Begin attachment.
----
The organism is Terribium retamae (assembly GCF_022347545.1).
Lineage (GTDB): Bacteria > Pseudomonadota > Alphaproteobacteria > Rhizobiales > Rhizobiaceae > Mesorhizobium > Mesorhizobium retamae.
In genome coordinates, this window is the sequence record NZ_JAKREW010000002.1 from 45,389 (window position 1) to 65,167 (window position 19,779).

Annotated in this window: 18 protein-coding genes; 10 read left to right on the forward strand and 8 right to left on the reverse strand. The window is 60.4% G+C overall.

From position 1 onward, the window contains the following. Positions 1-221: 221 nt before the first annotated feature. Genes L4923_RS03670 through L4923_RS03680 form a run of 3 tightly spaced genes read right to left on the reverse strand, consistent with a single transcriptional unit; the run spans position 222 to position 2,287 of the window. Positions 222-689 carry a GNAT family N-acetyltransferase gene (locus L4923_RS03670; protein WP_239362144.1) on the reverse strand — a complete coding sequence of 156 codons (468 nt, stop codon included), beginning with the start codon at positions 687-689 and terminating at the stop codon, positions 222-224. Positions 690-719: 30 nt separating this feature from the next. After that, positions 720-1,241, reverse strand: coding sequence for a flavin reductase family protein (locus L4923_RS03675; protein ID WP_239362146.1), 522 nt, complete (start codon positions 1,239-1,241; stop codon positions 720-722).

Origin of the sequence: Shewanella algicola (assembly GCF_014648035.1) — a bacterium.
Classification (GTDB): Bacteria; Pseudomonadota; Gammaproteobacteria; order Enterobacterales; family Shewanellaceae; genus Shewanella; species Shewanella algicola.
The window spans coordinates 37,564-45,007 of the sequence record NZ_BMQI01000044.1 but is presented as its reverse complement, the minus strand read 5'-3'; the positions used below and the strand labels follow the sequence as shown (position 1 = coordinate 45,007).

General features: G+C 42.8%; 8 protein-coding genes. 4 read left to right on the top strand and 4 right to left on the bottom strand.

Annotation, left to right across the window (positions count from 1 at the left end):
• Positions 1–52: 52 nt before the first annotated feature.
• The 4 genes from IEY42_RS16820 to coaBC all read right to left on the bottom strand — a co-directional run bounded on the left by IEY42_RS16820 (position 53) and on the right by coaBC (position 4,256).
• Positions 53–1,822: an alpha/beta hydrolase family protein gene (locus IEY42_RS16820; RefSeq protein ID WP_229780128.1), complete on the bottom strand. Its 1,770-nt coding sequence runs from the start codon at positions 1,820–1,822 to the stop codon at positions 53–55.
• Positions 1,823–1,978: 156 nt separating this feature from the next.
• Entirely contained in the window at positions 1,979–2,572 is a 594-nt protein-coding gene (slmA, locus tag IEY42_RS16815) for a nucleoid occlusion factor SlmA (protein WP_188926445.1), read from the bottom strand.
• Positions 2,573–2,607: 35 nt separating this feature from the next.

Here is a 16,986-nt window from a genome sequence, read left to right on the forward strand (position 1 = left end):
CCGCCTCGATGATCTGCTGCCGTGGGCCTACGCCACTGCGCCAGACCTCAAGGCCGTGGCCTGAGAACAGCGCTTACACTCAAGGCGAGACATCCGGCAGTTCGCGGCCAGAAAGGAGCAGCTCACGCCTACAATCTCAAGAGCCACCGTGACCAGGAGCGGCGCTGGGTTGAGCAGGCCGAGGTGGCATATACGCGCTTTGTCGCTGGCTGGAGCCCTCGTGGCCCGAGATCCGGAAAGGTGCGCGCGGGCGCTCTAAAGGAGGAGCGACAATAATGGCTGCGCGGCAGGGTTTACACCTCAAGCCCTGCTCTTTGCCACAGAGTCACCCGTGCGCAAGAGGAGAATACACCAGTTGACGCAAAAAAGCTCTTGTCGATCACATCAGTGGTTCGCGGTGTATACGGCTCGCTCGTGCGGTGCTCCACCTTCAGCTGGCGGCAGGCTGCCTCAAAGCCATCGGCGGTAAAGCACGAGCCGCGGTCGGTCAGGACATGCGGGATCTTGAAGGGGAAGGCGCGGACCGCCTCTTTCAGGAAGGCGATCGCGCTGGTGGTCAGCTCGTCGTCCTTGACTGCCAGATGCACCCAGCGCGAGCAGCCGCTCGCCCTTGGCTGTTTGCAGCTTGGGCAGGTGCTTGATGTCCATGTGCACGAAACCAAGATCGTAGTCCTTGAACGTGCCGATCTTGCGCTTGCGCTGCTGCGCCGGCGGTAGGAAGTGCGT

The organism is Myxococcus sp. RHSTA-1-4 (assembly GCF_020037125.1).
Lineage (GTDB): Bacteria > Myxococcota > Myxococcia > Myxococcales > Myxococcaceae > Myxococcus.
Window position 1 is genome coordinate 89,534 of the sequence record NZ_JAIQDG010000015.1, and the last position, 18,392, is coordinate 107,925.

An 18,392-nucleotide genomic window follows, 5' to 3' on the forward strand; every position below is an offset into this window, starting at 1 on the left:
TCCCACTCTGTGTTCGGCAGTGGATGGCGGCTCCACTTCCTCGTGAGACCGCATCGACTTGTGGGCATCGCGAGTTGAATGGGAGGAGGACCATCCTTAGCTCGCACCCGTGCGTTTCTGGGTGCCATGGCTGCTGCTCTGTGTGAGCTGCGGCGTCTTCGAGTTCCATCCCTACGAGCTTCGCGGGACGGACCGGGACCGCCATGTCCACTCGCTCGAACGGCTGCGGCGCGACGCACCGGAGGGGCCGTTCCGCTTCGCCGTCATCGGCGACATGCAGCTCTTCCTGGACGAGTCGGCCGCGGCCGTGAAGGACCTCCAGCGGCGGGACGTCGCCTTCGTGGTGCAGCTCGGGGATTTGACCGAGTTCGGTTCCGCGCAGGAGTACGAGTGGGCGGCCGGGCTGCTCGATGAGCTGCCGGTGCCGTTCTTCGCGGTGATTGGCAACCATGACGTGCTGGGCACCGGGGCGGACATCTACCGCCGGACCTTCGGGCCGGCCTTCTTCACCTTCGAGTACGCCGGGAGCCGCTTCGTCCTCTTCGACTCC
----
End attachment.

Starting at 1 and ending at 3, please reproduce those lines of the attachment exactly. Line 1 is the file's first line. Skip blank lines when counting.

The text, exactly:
The organism is Terribium retamae (assembly GCF_022347545.1).
Lineage (GTDB): Bacteria > Pseudomonadota > Alphaproteobacteria > Rhizobiales > Rhizobiaceae > Mesorhizobium > Mesorhizobium retamae.
In genome coordinates, this window is the sequence record NZ_JAKREW010000002.1 from 45,389 (window position 1) to 65,167 (window position 19,779).